A U.S. senator speaks out on moral absolutes and muddy choices.
Moral principles, in the Christian tradition, are generally clear and unavoidable. We knock our heads against them will regularity. They are hard to follow, yet not hard to define.
But some of the greatest agony I have known as a member of Congress has come when those clear, commanding moral precepts collide.
How do you make a decision between a better environment and the jobs it will cost? The dignity of employment and our stewardship over creation both demand moral attention. Is a cleaner river worth regulations that eliminate 30 jobs, 300 jobs, 3,000 jobs? How do you weigh cleaner air against the broken spirit of the unemployed?
How do you choose between fighting poverty and fighting dependency? How do you pursue generous compassion when it risks the slow destruction of the spirit we see in generation after generation of a welfare underclass?
How do you choose between a reverence for life and the use of fetal tissue from abortions to treat the victims of Parkinson’s disease? How do you provide hope to those who suffer, when it risks covering the horror of abortion with a veneer of scientific progress and public service?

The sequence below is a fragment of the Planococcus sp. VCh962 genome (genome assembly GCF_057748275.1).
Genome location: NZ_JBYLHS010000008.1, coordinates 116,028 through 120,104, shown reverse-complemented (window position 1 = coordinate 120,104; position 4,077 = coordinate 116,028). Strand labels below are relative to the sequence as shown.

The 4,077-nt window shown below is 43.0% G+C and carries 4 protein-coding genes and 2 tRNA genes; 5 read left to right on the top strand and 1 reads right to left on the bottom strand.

This is not the politics of triumph and trumpets. It is the occupation of restless nights and troubled days.
Sometimes every option is tainted by suffering and sin. Sometimes each alternative is made uncomfortable by a hybrid of good and evil. Sometimes we are left with the murky battle between bad and worse.
This is not relativism. The principles themselves are clear and immutable. But in a fallen world, one principle is often set against the other. Stewardship against compassion. Generosity against independence. Respect for life against the suffering ...1
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